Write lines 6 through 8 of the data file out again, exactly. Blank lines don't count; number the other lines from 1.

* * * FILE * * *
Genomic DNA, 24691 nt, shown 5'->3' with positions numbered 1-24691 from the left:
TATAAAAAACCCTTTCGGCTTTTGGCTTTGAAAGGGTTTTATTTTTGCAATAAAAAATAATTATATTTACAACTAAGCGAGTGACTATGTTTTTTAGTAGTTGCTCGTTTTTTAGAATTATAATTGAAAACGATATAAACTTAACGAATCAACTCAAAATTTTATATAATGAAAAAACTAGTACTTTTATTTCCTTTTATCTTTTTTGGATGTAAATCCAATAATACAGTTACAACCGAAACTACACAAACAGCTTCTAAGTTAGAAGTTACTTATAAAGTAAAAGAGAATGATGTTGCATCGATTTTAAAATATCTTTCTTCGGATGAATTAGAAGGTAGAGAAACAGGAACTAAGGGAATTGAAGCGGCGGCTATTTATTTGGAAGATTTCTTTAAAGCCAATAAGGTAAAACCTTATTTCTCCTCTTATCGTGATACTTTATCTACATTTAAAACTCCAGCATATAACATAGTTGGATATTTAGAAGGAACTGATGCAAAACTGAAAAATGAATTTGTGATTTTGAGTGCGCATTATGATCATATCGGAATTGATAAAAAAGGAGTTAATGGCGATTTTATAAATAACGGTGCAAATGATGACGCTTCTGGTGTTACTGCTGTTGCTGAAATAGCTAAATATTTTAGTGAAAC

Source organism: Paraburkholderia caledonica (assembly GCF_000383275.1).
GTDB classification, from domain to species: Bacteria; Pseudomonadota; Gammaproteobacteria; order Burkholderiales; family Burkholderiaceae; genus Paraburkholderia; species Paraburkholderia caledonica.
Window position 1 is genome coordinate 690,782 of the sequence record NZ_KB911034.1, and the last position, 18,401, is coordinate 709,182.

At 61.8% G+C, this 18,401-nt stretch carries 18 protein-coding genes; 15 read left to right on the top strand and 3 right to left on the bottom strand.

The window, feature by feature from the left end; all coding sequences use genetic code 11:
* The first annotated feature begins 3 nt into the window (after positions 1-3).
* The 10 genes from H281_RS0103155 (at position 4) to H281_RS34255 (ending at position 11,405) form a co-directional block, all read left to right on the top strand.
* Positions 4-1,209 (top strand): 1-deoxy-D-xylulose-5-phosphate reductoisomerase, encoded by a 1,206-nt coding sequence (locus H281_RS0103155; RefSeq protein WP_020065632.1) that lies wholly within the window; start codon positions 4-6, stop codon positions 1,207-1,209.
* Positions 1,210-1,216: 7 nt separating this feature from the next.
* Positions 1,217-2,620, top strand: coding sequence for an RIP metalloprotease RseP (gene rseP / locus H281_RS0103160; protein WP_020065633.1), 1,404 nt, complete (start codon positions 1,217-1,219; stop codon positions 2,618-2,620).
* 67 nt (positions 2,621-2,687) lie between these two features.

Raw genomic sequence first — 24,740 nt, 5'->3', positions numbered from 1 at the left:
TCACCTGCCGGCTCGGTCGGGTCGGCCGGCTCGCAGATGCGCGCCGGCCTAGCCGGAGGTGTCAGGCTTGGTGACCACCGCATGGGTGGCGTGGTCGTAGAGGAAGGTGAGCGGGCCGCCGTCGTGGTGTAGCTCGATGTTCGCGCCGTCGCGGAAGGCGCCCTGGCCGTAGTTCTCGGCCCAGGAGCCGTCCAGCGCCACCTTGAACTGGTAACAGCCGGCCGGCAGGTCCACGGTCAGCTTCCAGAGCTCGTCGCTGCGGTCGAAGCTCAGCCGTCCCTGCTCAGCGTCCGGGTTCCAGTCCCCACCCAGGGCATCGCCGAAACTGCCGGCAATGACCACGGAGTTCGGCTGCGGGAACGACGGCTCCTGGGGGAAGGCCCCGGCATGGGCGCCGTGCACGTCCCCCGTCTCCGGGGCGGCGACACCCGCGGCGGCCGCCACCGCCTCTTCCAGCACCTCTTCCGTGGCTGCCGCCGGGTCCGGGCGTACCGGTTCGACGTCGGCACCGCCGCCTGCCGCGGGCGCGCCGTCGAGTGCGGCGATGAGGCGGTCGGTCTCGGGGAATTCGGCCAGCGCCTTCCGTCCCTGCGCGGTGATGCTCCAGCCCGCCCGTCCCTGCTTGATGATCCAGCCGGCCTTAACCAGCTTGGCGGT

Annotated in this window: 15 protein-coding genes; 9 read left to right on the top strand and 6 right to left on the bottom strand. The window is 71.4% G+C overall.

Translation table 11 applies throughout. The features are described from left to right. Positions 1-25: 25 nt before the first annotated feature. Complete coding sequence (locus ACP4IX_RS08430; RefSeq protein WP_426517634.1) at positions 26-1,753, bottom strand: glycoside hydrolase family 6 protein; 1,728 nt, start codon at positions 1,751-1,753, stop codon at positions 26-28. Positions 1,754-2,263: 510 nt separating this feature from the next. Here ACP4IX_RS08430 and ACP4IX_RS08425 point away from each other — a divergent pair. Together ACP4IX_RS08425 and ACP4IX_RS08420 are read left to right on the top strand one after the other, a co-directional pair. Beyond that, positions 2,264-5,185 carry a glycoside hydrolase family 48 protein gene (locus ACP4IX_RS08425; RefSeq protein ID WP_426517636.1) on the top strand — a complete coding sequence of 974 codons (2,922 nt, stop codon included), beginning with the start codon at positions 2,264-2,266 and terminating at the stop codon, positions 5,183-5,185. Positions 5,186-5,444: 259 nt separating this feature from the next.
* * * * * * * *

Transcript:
At 61.8% G+C, this 18,401-nt stretch carries 18 protein-coding genes; 15 read left to right on the top strand and 3 right to left on the bottom strand.

The window, feature by feature from the left end; all coding sequences use genetic code 11:
* The first annotated feature begins 3 nt into the window (after positions 1-3).